The area of Aminuis today is inhabited by Ovambanderu and a Tswana minority counting approximately 500 people in 2005.[1] Ovambanderu and Herero people share the same ancestry. Herero see the Mbanderu as one of their clans while Mbanderu regard themselves as a distinct group. This difference is the cause of a decades–old rift between the two, with one faction, the Ovambanderu Council of Epukiro and Aminuis seeking recognition of the Mbanderu as a distinct tribe. The other faction aims for a strong and united Herero people under the Tjamuaha-Maharero Royal House and accuses the Mbanderu of artificial division.[15]

Today the Ovambanderu Traditional Authority is the heir of the Ovambanderu Council. Their headquarters is situated at the small settlement of Omauozonjanda which belongs to Epukiro but is 40 km east of its centre.[16] The royal homestead is located at Ezorongondo.[17]

After the death of Mbanderu paramount chief Munjuku Nguvauva II in 2008 the rift in the Ovambanderu community deepened. One faction calling themselves the "Concerned Group" supported Keharanjo Nguvauva as successor to the throne. They crowned him in 2008 because he was born in wedlock of Munjuku and his wife Aletta. The other faction of the Ovambanderu Traditional Authority favoured his older half-brother, Deputy Minister of Fisheries Kilus Nguvauva. A government enquiry commission confirmed Keharanjo as chief in 2009.[16]

Notable people from Aminuis[edit]


  1. ^ a b c d e f Tomanga, Gustaf (2 March 2005). "The Folk of Aminuis - A Forgotten People?". New Era. Archived from the original on 21 February 2013. Retrieved 11 May 2012.
  2. ^ "Parishes, Archdiocese of Windhoek". Roman Catholic Church. Retrieved 11 May 2012.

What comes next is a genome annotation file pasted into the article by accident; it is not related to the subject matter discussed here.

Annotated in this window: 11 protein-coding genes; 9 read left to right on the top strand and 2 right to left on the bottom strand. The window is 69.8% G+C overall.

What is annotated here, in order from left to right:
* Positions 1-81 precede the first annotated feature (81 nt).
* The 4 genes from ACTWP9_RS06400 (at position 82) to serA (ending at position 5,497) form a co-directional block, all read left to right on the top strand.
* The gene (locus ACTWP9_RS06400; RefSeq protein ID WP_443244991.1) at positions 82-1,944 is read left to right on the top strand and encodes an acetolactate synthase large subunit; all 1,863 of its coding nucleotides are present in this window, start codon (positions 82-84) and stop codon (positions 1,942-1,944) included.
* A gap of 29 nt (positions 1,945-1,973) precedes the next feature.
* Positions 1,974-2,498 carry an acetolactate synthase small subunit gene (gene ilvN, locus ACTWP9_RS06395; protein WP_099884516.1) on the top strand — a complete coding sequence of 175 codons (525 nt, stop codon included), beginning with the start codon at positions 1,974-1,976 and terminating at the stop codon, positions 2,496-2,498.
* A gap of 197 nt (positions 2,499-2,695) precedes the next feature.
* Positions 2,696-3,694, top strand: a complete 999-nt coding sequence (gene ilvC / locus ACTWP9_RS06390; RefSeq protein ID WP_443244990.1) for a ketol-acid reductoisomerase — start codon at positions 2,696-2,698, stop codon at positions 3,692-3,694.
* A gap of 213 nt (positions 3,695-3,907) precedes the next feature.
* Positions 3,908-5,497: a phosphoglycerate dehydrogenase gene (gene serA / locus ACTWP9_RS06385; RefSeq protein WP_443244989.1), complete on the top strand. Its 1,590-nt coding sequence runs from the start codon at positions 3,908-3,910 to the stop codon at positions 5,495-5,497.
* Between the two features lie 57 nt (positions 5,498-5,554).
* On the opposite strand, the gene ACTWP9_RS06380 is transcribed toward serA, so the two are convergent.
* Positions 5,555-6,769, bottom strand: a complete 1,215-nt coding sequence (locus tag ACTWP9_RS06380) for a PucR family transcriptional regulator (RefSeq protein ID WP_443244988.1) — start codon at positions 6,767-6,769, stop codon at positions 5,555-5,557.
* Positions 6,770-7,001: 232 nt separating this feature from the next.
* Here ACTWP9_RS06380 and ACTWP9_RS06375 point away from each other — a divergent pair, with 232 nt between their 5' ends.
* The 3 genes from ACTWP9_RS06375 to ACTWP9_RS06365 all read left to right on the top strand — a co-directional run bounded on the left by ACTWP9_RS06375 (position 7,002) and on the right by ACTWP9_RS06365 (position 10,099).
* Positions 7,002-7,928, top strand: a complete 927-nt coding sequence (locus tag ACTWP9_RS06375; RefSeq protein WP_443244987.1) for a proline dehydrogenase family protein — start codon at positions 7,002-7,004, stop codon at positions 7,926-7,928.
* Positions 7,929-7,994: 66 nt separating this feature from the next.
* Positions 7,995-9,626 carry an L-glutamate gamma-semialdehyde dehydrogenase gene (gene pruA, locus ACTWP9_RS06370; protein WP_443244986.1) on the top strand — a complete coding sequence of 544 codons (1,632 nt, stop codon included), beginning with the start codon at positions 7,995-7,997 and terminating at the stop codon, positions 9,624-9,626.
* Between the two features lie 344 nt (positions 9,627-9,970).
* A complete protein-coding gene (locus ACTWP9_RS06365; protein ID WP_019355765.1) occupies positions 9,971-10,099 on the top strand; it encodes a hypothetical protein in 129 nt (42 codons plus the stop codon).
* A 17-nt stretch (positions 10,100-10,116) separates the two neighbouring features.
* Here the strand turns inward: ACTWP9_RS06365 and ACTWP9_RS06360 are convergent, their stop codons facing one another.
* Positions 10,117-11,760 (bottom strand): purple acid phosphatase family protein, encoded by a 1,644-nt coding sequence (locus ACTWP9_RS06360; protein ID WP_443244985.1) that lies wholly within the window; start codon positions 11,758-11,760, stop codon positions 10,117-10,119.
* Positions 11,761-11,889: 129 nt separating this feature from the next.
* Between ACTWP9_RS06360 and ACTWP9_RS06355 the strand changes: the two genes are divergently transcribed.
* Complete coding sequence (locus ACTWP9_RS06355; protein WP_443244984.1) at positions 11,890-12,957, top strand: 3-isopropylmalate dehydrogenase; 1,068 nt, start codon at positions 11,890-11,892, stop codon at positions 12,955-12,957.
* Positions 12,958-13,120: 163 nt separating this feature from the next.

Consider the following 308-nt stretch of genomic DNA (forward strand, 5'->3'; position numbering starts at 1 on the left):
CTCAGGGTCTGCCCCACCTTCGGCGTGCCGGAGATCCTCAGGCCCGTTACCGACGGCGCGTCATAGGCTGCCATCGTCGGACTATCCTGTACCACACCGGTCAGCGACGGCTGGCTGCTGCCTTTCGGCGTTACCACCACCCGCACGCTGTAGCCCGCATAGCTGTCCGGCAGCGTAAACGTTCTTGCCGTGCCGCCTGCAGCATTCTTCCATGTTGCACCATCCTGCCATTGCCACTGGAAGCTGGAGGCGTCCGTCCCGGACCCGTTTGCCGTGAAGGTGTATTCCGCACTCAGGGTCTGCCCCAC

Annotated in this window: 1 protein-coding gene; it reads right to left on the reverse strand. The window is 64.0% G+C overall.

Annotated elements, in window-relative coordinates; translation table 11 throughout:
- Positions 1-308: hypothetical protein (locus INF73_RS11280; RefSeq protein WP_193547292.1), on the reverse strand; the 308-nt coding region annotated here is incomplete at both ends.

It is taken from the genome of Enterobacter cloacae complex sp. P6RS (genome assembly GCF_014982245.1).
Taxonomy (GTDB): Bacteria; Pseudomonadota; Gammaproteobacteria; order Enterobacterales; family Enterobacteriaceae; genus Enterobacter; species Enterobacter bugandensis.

3. ^ Kangueehi, Kuvee (10 January 2007). "Aminuis Tackles Poor Grades". New Era. Retrieved 11 May 2012.
  4. ^ Dierks, Klaus. "Chronology of Namibian History, 1935". Retrieved 11 May 2012.
  5. ^ Otto Schimming: A self-made man (1908 to 2005) New Era, 22 October 2010
  6. ^ a b Kangueehi, Kuvee (9 August 2006). "Aminuis Residents Raise Complaints". New Era. Archived from the original on 12 January 2013. Retrieved 11 May 2012.
  7. ^ Boden, Gertrud (2008). ǃQamtee Aa Xanya: 'the Book of Traditions' : Histories, Texts and Illustrations from the ǃXoon and 'Nohan People of Namibia. Basler Afrika Bibliographien. pp. 12–13. ISBN 9783905758047.
  8. ^ "Oblates of Mary Immaculate. 100 years in Namibia. 1896-2005". Roman Catholic Church Namibia. Archived from the original on 30 October 2007. Retrieved 11 May 2012.
  9. ^ Shiremo, Shampapi (28 October 2011). "Kaptein Manasse !Noreseb: The political strategist and gallant freedom fighter against German colonialism". New Era.
  10. ^ UN Whitaker Report on Genocide, 1985, paragraphs 14 to 24, pages 5 to 10 Prevent Genocide International
  11. ^ a b c Dierks, Klaus. "Chronology of Namibian History, 1919". Retrieved 23 May 2012.
  12. ^ Witte, Marc (1997). "Ökologische Bedingungen der kleinbäuerlichen Landwirtschaft in semiariden Gebieten Namibias und das Fallbeispiel Omaheke" [Ecological conditions of small farmers in semi-arid regions of Namibia, and the case study of Omaheke.] (in German). University of Osnabrück via Archived from the original on 3 March 2016. Retrieved 18 May 2012.
  13. ^ Dierks, Klaus. "Biographies of Namibian Personalities, Entry for Clemens Kapuuo". Retrieved 14 May 2012.
  14. ^ Dierks, Klaus. "Biographies of Namibian Personalities, Entry for Constance Kgosimang". Retrieved 14 May 2012.
  15. ^ Dierks, Klaus. "Chronology of Namibian History, 1960". Retrieved 21 May 2012.
  16. ^ a b Weidlich, Brigitte (21 June 2010). "Rift between Mbanderu factions deepens". The Namibian.
  17. ^ Weidlich, Brigitte (23 December 2008). "Police instruct Chief not to hold Ezorongondo meeting". The Namibian.
  18. ^ Dierks, Klaus. "Biographies of Namibian Personalities, Entry for Constance Kgosimang". Retrieved 17 August 2012.
  19. ^ Nyaunwa, Nyasha Francis (16 December 2011). "The rise and rise of Uanguta". Namibia Economist. Archived from the original on 27 March 2015. Retrieved 14 March 2015.